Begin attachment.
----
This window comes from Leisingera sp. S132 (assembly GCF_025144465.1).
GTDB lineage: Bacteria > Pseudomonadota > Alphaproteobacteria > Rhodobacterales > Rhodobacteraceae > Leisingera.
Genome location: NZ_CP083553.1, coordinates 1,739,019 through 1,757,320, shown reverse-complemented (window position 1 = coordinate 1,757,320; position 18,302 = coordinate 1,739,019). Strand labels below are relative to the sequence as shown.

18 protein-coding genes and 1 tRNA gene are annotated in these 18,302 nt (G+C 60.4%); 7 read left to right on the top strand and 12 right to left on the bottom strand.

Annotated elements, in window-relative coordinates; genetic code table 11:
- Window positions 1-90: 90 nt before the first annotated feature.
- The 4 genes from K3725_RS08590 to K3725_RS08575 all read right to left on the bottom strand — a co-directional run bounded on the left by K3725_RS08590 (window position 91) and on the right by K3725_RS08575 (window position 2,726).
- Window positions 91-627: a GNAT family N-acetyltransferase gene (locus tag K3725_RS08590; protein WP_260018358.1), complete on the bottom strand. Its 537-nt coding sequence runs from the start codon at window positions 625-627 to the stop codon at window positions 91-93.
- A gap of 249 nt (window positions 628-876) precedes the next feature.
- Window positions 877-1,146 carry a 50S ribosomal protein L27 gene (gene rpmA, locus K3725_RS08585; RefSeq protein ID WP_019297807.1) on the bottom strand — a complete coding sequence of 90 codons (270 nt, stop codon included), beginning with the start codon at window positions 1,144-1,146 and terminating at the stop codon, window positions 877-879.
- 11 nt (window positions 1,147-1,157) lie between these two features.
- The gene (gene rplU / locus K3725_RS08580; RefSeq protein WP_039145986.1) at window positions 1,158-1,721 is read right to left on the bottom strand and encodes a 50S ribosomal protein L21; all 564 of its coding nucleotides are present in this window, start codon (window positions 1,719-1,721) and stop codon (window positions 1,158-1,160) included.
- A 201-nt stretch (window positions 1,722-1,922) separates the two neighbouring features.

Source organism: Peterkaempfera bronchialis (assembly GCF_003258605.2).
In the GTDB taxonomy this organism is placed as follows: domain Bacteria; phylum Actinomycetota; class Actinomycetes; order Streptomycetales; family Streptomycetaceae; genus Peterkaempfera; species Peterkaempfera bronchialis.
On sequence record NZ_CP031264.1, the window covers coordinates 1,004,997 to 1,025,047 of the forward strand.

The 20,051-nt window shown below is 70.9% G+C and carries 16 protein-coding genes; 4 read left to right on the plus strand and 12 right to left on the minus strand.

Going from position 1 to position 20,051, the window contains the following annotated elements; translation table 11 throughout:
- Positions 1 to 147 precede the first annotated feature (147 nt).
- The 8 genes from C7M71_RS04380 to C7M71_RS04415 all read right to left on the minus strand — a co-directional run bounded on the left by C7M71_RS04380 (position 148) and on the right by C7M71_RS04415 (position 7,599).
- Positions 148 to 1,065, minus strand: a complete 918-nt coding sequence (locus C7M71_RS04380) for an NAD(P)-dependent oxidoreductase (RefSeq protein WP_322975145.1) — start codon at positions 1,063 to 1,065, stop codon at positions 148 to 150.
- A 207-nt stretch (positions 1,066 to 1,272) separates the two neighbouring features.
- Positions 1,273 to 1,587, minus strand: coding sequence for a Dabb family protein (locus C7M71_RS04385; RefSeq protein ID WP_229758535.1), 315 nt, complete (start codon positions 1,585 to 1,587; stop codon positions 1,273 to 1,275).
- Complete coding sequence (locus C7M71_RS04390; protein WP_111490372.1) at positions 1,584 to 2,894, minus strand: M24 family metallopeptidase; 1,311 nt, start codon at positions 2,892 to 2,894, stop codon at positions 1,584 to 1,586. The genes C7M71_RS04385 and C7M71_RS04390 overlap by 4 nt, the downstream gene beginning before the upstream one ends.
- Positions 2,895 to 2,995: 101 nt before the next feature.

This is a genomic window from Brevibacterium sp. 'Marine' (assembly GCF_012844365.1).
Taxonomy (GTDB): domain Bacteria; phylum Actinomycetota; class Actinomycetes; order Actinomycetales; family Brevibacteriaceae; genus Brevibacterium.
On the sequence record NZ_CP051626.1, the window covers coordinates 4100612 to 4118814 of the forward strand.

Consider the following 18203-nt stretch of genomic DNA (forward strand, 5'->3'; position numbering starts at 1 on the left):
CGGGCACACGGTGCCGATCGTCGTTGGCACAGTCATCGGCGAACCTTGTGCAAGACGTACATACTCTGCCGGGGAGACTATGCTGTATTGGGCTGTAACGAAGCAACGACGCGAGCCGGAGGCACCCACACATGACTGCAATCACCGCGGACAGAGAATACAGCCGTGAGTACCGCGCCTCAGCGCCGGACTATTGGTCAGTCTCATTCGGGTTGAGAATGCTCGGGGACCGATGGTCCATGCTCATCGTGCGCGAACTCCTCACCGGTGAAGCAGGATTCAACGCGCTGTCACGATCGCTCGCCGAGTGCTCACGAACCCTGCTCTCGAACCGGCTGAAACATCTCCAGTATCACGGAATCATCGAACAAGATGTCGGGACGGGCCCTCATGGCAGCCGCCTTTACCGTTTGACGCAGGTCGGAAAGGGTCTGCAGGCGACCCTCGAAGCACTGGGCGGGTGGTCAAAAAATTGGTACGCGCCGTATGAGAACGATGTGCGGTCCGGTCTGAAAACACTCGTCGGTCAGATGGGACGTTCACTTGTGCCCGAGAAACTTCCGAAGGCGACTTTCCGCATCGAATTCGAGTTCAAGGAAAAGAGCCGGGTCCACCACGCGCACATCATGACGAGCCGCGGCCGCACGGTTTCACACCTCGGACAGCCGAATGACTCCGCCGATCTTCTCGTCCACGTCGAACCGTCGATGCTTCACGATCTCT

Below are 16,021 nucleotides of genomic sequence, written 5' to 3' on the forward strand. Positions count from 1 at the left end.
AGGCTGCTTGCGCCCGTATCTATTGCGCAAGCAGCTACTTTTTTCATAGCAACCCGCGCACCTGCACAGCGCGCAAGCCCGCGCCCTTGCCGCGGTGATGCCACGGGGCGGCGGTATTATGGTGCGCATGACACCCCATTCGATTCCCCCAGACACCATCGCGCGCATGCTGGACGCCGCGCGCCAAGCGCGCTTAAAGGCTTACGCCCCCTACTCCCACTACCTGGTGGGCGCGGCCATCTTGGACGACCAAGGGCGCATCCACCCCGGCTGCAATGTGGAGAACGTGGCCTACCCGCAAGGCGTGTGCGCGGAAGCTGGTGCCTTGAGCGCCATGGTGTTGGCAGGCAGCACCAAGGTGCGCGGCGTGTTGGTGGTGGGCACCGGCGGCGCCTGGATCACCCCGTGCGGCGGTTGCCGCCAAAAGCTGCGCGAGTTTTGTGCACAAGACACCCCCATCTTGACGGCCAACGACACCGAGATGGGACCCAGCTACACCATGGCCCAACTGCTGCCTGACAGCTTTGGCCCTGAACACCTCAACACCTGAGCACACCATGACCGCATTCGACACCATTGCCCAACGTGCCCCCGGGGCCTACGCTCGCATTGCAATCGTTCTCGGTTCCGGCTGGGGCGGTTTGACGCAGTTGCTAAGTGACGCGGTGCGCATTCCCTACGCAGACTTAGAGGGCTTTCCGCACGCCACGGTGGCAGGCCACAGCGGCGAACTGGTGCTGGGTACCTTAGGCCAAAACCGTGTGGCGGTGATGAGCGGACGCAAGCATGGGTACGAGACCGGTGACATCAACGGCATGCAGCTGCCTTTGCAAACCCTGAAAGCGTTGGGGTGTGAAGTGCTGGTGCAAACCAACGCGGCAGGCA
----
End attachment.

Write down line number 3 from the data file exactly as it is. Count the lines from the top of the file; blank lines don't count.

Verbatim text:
Genome location: NZ_CP083553.1, coordinates 1,739,019 through 1,757,320, shown reverse-complemented (window position 1 = coordinate 1,757,320; position 18,302 = coordinate 1,739,019). Strand labels below are relative to the sequence as shown.